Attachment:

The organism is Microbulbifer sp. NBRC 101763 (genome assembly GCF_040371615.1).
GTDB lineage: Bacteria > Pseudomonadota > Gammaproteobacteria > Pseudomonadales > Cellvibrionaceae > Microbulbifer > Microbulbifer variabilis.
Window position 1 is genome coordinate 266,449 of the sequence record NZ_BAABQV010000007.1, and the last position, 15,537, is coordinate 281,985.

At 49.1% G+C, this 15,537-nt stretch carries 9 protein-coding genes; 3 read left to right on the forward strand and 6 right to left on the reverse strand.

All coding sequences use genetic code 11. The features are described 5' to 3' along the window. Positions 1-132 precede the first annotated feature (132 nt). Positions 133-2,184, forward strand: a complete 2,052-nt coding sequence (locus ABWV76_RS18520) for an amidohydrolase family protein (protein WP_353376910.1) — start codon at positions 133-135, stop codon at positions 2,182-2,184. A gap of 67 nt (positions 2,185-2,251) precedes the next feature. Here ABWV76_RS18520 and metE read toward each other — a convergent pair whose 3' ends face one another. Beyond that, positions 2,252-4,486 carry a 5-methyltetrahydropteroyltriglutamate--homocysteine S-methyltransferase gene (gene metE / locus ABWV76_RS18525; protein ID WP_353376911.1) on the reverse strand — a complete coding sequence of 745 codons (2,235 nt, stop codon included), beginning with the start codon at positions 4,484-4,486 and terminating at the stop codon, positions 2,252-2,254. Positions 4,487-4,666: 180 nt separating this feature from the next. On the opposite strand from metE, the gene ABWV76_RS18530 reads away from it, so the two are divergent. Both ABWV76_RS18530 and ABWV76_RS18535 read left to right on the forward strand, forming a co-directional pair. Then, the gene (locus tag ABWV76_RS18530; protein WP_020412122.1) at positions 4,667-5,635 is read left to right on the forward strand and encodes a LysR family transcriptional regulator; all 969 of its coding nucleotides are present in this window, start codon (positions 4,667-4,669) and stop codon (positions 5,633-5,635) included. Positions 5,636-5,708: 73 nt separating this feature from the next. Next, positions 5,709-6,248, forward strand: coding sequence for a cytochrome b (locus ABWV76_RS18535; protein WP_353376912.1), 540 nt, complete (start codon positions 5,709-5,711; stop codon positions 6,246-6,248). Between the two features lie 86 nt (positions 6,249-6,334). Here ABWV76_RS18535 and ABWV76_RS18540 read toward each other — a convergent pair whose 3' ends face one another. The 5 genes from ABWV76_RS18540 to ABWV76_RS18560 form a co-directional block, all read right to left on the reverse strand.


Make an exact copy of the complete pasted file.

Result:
The organism is Microbulbifer sp. NBRC 101763 (genome assembly GCF_040371615.1).
GTDB lineage: Bacteria > Pseudomonadota > Gammaproteobacteria > Pseudomonadales > Cellvibrionaceae > Microbulbifer > Microbulbifer variabilis.
Window position 1 is genome coordinate 266,449 of the sequence record NZ_BAABQV010000007.1, and the last position, 15,537, is coordinate 281,985.

At 49.1% G+C, this 15,537-nt stretch carries 9 protein-coding genes; 3 read left to right on the forward strand and 6 right to left on the reverse strand.

All coding sequences use genetic code 11. The features are described 5' to 3' along the window. Positions 1-132 precede the first annotated feature (132 nt). Positions 133-2,184, forward strand: a complete 2,052-nt coding sequence (locus ABWV76_RS18520) for an amidohydrolase family protein (protein WP_353376910.1) — start codon at positions 133-135, stop codon at positions 2,182-2,184. A gap of 67 nt (positions 2,185-2,251) precedes the next feature. Here ABWV76_RS18520 and metE read toward each other — a convergent pair whose 3' ends face one another. Beyond that, positions 2,252-4,486 carry a 5-methyltetrahydropteroyltriglutamate--homocysteine S-methyltransferase gene (gene metE / locus ABWV76_RS18525; protein ID WP_353376911.1) on the reverse strand — a complete coding sequence of 745 codons (2,235 nt, stop codon included), beginning with the start codon at positions 4,484-4,486 and terminating at the stop codon, positions 2,252-2,254. Positions 4,487-4,666: 180 nt separating this feature from the next. On the opposite strand from metE, the gene ABWV76_RS18530 reads away from it, so the two are divergent. Both ABWV76_RS18530 and ABWV76_RS18535 read left to right on the forward strand, forming a co-directional pair. Then, the gene (locus tag ABWV76_RS18530; protein WP_020412122.1) at positions 4,667-5,635 is read left to right on the forward strand and encodes a LysR family transcriptional regulator; all 969 of its coding nucleotides are present in this window, start codon (positions 4,667-4,669) and stop codon (positions 5,633-5,635) included. Positions 5,636-5,708: 73 nt separating this feature from the next. Next, positions 5,709-6,248, forward strand: coding sequence for a cytochrome b (locus ABWV76_RS18535; protein WP_353376912.1), 540 nt, complete (start codon positions 5,709-5,711; stop codon positions 6,246-6,248). Between the two features lie 86 nt (positions 6,249-6,334). Here ABWV76_RS18535 and ABWV76_RS18540 read toward each other — a convergent pair whose 3' ends face one another. The 5 genes from ABWV76_RS18540 to ABWV76_RS18560 form a co-directional block, all read right to left on the reverse strand.